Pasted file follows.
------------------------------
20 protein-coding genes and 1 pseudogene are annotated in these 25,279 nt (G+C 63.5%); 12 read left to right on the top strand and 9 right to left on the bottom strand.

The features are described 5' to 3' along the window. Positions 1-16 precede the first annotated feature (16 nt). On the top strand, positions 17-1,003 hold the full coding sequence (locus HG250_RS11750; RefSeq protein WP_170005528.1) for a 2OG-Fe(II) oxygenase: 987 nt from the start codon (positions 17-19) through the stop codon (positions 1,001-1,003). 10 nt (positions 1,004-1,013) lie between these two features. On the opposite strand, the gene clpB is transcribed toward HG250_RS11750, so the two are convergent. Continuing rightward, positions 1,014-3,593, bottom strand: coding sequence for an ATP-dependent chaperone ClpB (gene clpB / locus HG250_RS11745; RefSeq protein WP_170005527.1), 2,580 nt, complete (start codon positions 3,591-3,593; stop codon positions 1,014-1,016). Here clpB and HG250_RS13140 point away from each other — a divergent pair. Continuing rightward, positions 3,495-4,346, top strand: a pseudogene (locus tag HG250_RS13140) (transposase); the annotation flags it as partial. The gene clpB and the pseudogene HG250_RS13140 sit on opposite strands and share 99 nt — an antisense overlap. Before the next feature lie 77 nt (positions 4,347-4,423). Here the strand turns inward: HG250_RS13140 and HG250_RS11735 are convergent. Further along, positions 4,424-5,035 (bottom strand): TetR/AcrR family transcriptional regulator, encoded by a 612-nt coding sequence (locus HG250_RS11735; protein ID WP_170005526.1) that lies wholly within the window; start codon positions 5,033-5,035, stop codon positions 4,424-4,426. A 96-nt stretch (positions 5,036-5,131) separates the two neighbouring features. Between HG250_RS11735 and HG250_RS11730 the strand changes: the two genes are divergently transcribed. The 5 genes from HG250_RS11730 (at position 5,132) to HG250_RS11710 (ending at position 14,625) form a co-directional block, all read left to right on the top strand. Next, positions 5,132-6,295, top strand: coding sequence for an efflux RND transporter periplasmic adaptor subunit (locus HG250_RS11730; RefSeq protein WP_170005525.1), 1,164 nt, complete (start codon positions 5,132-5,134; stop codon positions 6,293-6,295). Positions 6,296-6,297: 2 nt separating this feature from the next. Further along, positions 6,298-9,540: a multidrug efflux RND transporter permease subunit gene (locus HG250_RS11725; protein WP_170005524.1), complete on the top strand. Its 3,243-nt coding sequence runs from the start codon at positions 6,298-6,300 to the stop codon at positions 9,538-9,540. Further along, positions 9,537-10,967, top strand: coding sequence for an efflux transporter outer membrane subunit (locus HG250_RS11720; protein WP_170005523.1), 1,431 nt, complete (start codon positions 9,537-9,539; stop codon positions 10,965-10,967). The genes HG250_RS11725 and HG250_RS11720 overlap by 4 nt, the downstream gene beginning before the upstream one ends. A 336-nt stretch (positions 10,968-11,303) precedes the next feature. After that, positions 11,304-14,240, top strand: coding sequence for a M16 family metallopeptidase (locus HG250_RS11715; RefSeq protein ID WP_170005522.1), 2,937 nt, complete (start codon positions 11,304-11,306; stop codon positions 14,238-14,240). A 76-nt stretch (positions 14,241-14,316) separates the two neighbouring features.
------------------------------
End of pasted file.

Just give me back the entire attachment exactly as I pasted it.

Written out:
20 protein-coding genes and 1 pseudogene are annotated in these 25,279 nt (G+C 63.5%); 12 read left to right on the top strand and 9 right to left on the bottom strand.

The features are described 5' to 3' along the window. Positions 1-16 precede the first annotated feature (16 nt). On the top strand, positions 17-1,003 hold the full coding sequence (locus HG250_RS11750; RefSeq protein WP_170005528.1) for a 2OG-Fe(II) oxygenase: 987 nt from the start codon (positions 17-19) through the stop codon (positions 1,001-1,003). 10 nt (positions 1,004-1,013) lie between these two features. On the opposite strand, the gene clpB is transcribed toward HG250_RS11750, so the two are convergent. Continuing rightward, positions 1,014-3,593, bottom strand: coding sequence for an ATP-dependent chaperone ClpB (gene clpB / locus HG250_RS11745; RefSeq protein WP_170005527.1), 2,580 nt, complete (start codon positions 3,591-3,593; stop codon positions 1,014-1,016). Here clpB and HG250_RS13140 point away from each other — a divergent pair. Continuing rightward, positions 3,495-4,346, top strand: a pseudogene (locus tag HG250_RS13140) (transposase); the annotation flags it as partial. The gene clpB and the pseudogene HG250_RS13140 sit on opposite strands and share 99 nt — an antisense overlap. Before the next feature lie 77 nt (positions 4,347-4,423). Here the strand turns inward: HG250_RS13140 and HG250_RS11735 are convergent. Further along, positions 4,424-5,035 (bottom strand): TetR/AcrR family transcriptional regulator, encoded by a 612-nt coding sequence (locus HG250_RS11735; protein ID WP_170005526.1) that lies wholly within the window; start codon positions 5,033-5,035, stop codon positions 4,424-4,426. A 96-nt stretch (positions 5,036-5,131) separates the two neighbouring features. Between HG250_RS11735 and HG250_RS11730 the strand changes: the two genes are divergently transcribed. The 5 genes from HG250_RS11730 (at position 5,132) to HG250_RS11710 (ending at position 14,625) form a co-directional block, all read left to right on the top strand. Next, positions 5,132-6,295, top strand: coding sequence for an efflux RND transporter periplasmic adaptor subunit (locus HG250_RS11730; RefSeq protein WP_170005525.1), 1,164 nt, complete (start codon positions 5,132-5,134; stop codon positions 6,293-6,295). Positions 6,296-6,297: 2 nt separating this feature from the next. Further along, positions 6,298-9,540: a multidrug efflux RND transporter permease subunit gene (locus HG250_RS11725; protein WP_170005524.1), complete on the top strand. Its 3,243-nt coding sequence runs from the start codon at positions 6,298-6,300 to the stop codon at positions 9,538-9,540. Further along, positions 9,537-10,967, top strand: coding sequence for an efflux transporter outer membrane subunit (locus HG250_RS11720; protein WP_170005523.1), 1,431 nt, complete (start codon positions 9,537-9,539; stop codon positions 10,965-10,967). The genes HG250_RS11725 and HG250_RS11720 overlap by 4 nt, the downstream gene beginning before the upstream one ends. A 336-nt stretch (positions 10,968-11,303) precedes the next feature. After that, positions 11,304-14,240, top strand: coding sequence for a M16 family metallopeptidase (locus HG250_RS11715; RefSeq protein ID WP_170005522.1), 2,937 nt, complete (start codon positions 11,304-11,306; stop codon positions 14,238-14,240). A 76-nt stretch (positions 14,241-14,316) separates the two neighbouring features.